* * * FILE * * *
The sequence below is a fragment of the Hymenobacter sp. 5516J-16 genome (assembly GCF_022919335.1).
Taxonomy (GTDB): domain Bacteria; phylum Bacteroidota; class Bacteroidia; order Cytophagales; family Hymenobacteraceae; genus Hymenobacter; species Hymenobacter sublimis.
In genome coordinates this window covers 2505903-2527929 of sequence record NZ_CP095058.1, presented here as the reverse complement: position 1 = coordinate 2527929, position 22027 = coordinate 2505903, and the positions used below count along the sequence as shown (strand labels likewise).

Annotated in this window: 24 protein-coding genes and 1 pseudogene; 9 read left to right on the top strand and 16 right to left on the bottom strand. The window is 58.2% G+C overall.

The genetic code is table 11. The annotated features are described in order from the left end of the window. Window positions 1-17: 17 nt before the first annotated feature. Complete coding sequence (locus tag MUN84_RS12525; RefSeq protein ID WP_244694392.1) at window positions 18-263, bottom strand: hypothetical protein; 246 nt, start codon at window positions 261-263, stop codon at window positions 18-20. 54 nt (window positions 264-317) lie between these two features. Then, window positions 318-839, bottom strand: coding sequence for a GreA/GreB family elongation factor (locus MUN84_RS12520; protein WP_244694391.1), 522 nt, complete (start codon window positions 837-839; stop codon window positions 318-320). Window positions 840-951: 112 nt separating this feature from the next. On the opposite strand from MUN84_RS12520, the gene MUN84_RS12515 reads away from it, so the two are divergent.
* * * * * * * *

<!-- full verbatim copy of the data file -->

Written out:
The sequence below is a fragment of the Hymenobacter sp. 5516J-16 genome (assembly GCF_022919335.1).
Taxonomy (GTDB): domain Bacteria; phylum Bacteroidota; class Bacteroidia; order Cytophagales; family Hymenobacteraceae; genus Hymenobacter; species Hymenobacter sublimis.
In genome coordinates this window covers 2505903-2527929 of sequence record NZ_CP095058.1, presented here as the reverse complement: position 1 = coordinate 2527929, position 22027 = coordinate 2505903, and the positions used below count along the sequence as shown (strand labels likewise).

Annotated in this window: 24 protein-coding genes and 1 pseudogene; 9 read left to right on the top strand and 16 right to left on the bottom strand. The window is 58.2% G+C overall.

The genetic code is table 11. The annotated features are described in order from the left end of the window. Window positions 1-17: 17 nt before the first annotated feature. Complete coding sequence (locus tag MUN84_RS12525; RefSeq protein ID WP_244694392.1) at window positions 18-263, bottom strand: hypothetical protein; 246 nt, start codon at window positions 261-263, stop codon at window positions 18-20. 54 nt (window positions 264-317) lie between these two features. Then, window positions 318-839, bottom strand: coding sequence for a GreA/GreB family elongation factor (locus MUN84_RS12520; protein WP_244694391.1), 522 nt, complete (start codon window positions 837-839; stop codon window positions 318-320). Window positions 840-951: 112 nt separating this feature from the next. On the opposite strand from MUN84_RS12520, the gene MUN84_RS12515 reads away from it, so the two are divergent.